A Bald Eagle turns in mid-air to dive for fish in Alaska - Copyright Scott Bourne 2001 - All Rights Reserved

See Part I of my Alaska Eagle Trip Diary here:

See Part II of my Alaska Eagle Trip Diary here:

See Part III of my Alaska Eagle Trip Diary here:

It’s funny how my standards have changed over the years. When I was a kid, if I made a picture of an eagle a mile away, and there was a little black dot in the center of the image that was in fact the eagle, I was excited.

When I first got serious about bird photography, my first few eagle shots where the bird was actually recognizable as an eagle were thrilling.

After I honed my skills, I expected not only a bird I could recognize, but one captured in nice light.

And so it goes.

Now, I have thousands upon thousands of eagle shots in my portfolio and I have new standards. Here are some of the things I look for when making a photograph of eagles: This could apply to almost any bird or even many different subjects, but it’s my thought process and I decided to share it in case someone reading is interested.

1. Find eagles. That’s not hard in Alaska but may be in Brooklyn. You have to research to find the best place and the best time to be there.

2. Find eagles in great light. If the light sucks, then as excited as I may be by the presence of eagles, I keep my camera in the bag. I only want shots in good to great light.

3. Find eagles in great light in front of great backgrounds. I prefer to shoot eagles against the water, then the sky and then the snow-capped mountains. If they are photographed against anything else, it’s too easy for them to merge with the background.

4. Find GOOD specimens of eagles in great light in front of great backgrounds. It’s not enough to find an eagle. I want to find an eagle who’s relatively clean, has all his feathers, an intact and attractive beak, etc. Since I sell these images, it helps to find good-looking birds to shoot.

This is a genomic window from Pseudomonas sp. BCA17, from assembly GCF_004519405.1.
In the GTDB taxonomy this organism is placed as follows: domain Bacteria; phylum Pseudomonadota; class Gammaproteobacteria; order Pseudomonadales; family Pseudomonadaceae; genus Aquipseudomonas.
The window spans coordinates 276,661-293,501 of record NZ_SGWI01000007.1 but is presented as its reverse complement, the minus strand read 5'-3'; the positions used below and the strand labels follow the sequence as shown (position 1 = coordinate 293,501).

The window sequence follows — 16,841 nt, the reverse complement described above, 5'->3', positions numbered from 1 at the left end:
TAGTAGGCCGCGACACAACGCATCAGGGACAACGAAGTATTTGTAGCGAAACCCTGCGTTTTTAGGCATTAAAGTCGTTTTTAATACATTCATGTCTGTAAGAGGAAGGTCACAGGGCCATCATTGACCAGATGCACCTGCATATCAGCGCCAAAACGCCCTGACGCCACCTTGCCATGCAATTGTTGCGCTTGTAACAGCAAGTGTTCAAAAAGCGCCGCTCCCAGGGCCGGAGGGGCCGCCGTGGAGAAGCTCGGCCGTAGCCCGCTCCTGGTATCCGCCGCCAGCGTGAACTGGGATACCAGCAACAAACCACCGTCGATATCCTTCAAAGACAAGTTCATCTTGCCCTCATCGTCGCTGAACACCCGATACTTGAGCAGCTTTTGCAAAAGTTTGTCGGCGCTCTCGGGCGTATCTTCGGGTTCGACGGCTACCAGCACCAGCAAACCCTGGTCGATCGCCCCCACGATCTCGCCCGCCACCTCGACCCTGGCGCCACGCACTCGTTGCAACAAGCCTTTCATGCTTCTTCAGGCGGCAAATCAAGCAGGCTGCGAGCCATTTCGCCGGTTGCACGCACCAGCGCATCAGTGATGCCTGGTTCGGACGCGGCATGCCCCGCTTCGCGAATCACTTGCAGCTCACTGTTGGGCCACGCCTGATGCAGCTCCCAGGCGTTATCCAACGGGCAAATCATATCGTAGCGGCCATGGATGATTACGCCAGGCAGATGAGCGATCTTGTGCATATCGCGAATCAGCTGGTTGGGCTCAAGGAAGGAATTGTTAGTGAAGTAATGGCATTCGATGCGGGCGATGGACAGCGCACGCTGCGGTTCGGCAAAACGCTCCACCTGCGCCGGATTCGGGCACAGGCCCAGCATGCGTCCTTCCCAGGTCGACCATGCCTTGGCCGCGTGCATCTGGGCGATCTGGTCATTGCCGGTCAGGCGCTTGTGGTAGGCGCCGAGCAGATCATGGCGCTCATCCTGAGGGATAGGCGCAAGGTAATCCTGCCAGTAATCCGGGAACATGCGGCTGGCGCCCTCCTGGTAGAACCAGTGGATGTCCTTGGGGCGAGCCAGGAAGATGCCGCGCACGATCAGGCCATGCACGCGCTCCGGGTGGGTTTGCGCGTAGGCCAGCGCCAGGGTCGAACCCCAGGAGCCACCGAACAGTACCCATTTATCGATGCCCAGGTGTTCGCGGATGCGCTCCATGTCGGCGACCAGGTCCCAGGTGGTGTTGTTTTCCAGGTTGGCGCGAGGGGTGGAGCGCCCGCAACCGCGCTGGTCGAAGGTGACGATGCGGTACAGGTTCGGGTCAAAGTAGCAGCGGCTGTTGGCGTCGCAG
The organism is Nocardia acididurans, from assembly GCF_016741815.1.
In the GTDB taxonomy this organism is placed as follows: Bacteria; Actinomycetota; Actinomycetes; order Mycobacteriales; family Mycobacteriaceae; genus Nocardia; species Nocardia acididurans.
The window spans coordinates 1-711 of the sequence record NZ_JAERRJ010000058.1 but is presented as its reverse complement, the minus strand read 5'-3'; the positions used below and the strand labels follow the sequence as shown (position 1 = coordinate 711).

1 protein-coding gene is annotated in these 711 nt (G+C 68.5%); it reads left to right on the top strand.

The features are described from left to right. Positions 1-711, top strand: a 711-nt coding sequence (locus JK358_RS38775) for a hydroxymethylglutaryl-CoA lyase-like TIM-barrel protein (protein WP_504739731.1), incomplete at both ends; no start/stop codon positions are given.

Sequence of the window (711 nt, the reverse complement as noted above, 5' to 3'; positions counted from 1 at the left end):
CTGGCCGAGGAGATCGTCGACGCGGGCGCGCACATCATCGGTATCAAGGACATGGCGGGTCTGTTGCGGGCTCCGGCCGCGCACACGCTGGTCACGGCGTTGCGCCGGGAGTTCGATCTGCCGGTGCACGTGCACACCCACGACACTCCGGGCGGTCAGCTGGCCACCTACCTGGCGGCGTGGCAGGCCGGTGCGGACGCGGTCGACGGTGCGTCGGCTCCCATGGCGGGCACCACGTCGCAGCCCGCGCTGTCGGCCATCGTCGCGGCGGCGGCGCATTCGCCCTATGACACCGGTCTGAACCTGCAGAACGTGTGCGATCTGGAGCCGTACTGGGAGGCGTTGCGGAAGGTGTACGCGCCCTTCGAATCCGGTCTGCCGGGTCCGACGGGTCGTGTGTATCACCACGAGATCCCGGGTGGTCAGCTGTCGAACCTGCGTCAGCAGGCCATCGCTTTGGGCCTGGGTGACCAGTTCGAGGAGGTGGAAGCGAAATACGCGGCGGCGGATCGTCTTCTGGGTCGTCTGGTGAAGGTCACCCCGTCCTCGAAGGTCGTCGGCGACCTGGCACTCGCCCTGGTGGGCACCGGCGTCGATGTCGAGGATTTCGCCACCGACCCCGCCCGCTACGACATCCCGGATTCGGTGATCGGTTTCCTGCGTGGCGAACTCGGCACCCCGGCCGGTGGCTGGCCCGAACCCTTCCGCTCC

5. Find GOOD specimens of eagles in great light in front of great backgrounds and then get good angles. Small things like head angle, wing position, etc., make a big difference in bird photography. If you have a bird flying even one degree away from you, the shot isn’t salable. If the eagle’s wings are flat, or what we call pancake position, then it’s not as desirable as wings up or down. There are lots of small details that have to be right to get a salable eagle photo. Most people wouldn’t believe how picky the photo editors are when it comes to this stuff.

6. Find GOOD specimens of eagles in great light in front of great backgrounds and then get good angles while the eagles are doing something interesting. Small things like head angle, wing position, etc., in the midst of doing something interesting matters. While I can and do sell simple eagle portraits, pictures of the birds displaying their natural behavior are typically more attractive. Fishing, eating, fighting, soaring, etc., these are all behaviors that make for a good eagle photo.

I’ll stop here because I think you get the point. It’s not good enough to simply get a picture of an eagle. You have to get the RIGHT picture of an eagle. It’s hard work but fun too. More from Alaska soon.

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  1. [...] and podcasters Scott Bourne stole my thunder ) and made it look like I am copying him when he posted about almost the same feelings about the progression of wildlife shots.(and you can ask my wife, she has had to listen to me [...]

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